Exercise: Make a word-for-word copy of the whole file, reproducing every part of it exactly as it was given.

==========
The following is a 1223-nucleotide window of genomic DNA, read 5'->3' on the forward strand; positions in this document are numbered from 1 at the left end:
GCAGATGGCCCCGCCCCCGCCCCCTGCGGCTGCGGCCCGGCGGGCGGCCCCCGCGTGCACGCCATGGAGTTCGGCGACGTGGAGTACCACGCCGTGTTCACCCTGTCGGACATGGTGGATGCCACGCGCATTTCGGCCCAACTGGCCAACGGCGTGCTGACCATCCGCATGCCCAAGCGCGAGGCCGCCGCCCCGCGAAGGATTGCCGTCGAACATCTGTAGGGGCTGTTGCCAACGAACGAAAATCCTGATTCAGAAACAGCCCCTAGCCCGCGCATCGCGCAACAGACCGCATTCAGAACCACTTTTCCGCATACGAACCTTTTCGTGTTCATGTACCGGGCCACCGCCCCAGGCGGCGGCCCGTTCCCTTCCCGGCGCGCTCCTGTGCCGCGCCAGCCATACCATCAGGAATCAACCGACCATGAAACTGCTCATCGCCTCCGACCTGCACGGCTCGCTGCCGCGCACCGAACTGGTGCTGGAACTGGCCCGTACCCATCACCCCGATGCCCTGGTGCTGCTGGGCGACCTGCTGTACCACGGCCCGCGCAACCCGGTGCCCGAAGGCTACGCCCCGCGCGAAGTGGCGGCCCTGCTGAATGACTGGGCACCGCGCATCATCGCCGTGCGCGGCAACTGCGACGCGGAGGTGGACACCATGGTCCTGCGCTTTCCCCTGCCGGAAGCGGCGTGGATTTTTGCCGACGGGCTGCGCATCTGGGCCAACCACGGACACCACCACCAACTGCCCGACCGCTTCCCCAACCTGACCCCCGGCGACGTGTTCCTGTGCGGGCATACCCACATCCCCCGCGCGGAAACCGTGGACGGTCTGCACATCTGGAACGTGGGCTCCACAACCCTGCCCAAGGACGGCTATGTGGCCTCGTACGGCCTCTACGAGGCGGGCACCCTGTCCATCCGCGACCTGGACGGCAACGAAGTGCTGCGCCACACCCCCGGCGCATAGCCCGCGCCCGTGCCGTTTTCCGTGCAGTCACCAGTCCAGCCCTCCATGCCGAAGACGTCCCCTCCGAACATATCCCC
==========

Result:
The following is a 1223-nucleotide window of genomic DNA, read 5'->3' on the forward strand; positions in this document are numbered from 1 at the left end:
GCAGATGGCCCCGCCCCCGCCCCCTGCGGCTGCGGCCCGGCGGGCGGCCCCCGCGTGCACGCCATGGAGTTCGGCGACGTGGAGTACCACGCCGTGTTCACCCTGTCGGACATGGTGGATGCCACGCGCATTTCGGCCCAACTGGCCAACGGCGTGCTGACCATCCGCATGCCCAAGCGCGAGGCCGCCGCCCCGCGAAGGATTGCCGTCGAACATCTGTAGGGGCTGTTGCCAACGAACGAAAATCCTGATTCAGAAACAGCCCCTAGCCCGCGCATCGCGCAACAGACCGCATTCAGAACCACTTTTCCGCATACGAACCTTTTCGTGTTCATGTACCGGGCCACCGCCCCAGGCGGCGGCCCGTTCCCTTCCCGGCGCGCTCCTGTGCCGCGCCAGCCATACCATCAGGAATCAACCGACCATGAAACTGCTCATCGCCTCCGACCTGCACGGCTCGCTGCCGCGCACCGAACTGGTGCTGGAACTGGCCCGTACCCATCACCCCGATGCCCTGGTGCTGCTGGGCGACCTGCTGTACCACGGCCCGCGCAACCCGGTGCCCGAAGGCTACGCCCCGCGCGAAGTGGCGGCCCTGCTGAATGACTGGGCACCGCGCATCATCGCCGTGCGCGGCAACTGCGACGCGGAGGTGGACACCATGGTCCTGCGCTTTCCCCTGCCGGAAGCGGCGTGGATTTTTGCCGACGGGCTGCGCATCTGGGCCAACCACGGACACCACCACCAACTGCCCGACCGCTTCCCCAACCTGACCCCCGGCGACGTGTTCCTGTGCGGGCATACCCACATCCCCCGCGCGGAAACCGTGGACGGTCTGCACATCTGGAACGTGGGCTCCACAACCCTGCCCAAGGACGGCTATGTGGCCTCGTACGGCCTCTACGAGGCGGGCACCCTGTCCATCCGCGACCTGGACGGCAACGAAGTGCTGCGCCACACCCCCGGCGCATAGCCCGCGCCCGTGCCGTTTTCCGTGCAGTCACCAGTCCAGCCCTCCATGCCGAAGACGTCCCCTCCGAACATATCCCC